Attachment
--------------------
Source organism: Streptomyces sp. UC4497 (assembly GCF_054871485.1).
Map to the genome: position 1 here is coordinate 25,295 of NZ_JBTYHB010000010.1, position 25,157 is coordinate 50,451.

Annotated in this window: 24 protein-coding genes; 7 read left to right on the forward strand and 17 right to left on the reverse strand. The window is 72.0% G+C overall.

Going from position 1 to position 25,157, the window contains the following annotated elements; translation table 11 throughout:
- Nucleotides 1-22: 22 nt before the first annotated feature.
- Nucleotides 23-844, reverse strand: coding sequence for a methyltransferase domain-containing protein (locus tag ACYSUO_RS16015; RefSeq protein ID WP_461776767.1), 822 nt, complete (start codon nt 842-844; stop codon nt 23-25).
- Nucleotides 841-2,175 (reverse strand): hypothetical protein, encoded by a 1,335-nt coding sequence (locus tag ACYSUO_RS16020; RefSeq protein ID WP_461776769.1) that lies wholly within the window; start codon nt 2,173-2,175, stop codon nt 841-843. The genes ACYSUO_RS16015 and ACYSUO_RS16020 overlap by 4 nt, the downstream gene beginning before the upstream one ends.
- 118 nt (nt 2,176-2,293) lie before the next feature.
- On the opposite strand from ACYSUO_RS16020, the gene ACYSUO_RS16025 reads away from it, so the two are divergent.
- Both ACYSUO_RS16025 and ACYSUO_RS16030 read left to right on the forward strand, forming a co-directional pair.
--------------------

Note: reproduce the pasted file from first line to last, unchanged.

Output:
Source organism: Streptomyces sp. UC4497 (assembly GCF_054871485.1).
Map to the genome: position 1 here is coordinate 25,295 of NZ_JBTYHB010000010.1, position 25,157 is coordinate 50,451.

Annotated in this window: 24 protein-coding genes; 7 read left to right on the forward strand and 17 right to left on the reverse strand. The window is 72.0% G+C overall.

Going from position 1 to position 25,157, the window contains the following annotated elements; translation table 11 throughout:
- Nucleotides 1-22: 22 nt before the first annotated feature.
- Nucleotides 23-844, reverse strand: coding sequence for a methyltransferase domain-containing protein (locus tag ACYSUO_RS16015; RefSeq protein ID WP_461776767.1), 822 nt, complete (start codon nt 842-844; stop codon nt 23-25).
- Nucleotides 841-2,175 (reverse strand): hypothetical protein, encoded by a 1,335-nt coding sequence (locus tag ACYSUO_RS16020; RefSeq protein ID WP_461776769.1) that lies wholly within the window; start codon nt 2,173-2,175, stop codon nt 841-843. The genes ACYSUO_RS16015 and ACYSUO_RS16020 overlap by 4 nt, the downstream gene beginning before the upstream one ends.
- 118 nt (nt 2,176-2,293) lie before the next feature.
- On the opposite strand from ACYSUO_RS16020, the gene ACYSUO_RS16025 reads away from it, so the two are divergent.
- Both ACYSUO_RS16025 and ACYSUO_RS16030 read left to right on the forward strand, forming a co-directional pair.